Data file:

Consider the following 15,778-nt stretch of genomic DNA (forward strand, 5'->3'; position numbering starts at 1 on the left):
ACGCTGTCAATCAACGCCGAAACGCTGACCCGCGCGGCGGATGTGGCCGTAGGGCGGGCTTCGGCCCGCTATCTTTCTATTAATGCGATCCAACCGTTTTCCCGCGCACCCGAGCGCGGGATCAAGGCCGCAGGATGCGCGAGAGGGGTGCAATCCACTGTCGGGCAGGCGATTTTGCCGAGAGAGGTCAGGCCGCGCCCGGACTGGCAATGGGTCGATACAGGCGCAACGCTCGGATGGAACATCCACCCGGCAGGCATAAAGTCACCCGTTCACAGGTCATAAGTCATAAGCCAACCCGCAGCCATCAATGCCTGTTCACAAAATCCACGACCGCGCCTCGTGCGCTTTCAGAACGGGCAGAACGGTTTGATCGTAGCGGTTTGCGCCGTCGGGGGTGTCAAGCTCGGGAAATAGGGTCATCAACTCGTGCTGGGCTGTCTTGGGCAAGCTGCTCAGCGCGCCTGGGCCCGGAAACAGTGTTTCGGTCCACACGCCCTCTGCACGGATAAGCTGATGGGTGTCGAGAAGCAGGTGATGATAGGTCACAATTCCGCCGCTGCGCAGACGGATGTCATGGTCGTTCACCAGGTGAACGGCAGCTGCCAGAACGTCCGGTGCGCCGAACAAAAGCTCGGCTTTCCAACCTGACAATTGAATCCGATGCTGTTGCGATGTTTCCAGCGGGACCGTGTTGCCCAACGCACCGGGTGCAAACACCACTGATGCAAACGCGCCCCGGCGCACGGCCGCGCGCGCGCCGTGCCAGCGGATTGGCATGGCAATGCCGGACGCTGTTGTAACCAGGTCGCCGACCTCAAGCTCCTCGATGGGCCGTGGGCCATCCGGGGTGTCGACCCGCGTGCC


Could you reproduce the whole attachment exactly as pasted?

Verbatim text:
Consider the following 15,778-nt stretch of genomic DNA (forward strand, 5'->3'; position numbering starts at 1 on the left):
ACGCTGTCAATCAACGCCGAAACGCTGACCCGCGCGGCGGATGTGGCCGTAGGGCGGGCTTCGGCCCGCTATCTTTCTATTAATGCGATCCAACCGTTTTCCCGCGCACCCGAGCGCGGGATCAAGGCCGCAGGATGCGCGAGAGGGGTGCAATCCACTGTCGGGCAGGCGATTTTGCCGAGAGAGGTCAGGCCGCGCCCGGACTGGCAATGGGTCGATACAGGCGCAACGCTCGGATGGAACATCCACCCGGCAGGCATAAAGTCACCCGTTCACAGGTCATAAGTCATAAGCCAACCCGCAGCCATCAATGCCTGTTCACAAAATCCACGACCGCGCCTCGTGCGCTTTCAGAACGGGCAGAACGGTTTGATCGTAGCGGTTTGCGCCGTCGGGGGTGTCAAGCTCGGGAAATAGGGTCATCAACTCGTGCTGGGCTGTCTTGGGCAAGCTGCTCAGCGCGCCTGGGCCCGGAAACAGTGTTTCGGTCCACACGCCCTCTGCACGGATAAGCTGATGGGTGTCGAGAAGCAGGTGATGATAGGTCACAATTCCGCCGCTGCGCAGACGGATGTCATGGTCGTTCACCAGGTGAACGGCAGCTGCCAGAACGTCCGGTGCGCCGAACAAAAGCTCGGCTTTCCAACCTGACAATTGAATCCGATGCTGTTGCGATGTTTCCAGCGGGACCGTGTTGCCCAACGCACCGGGTGCAAACACCACTGATGCAAACGCGCCCCGGCGCACGGCCGCGCGCGCGCCGTGCCAGCGGATTGGCATGGCAATGCCGGACGCTGTTGTAACCAGGTCGCCGACCTCAAGCTCCTCGATGGGCCGTGGGCCATCCGGGGTGTCGACCCGCGTGCC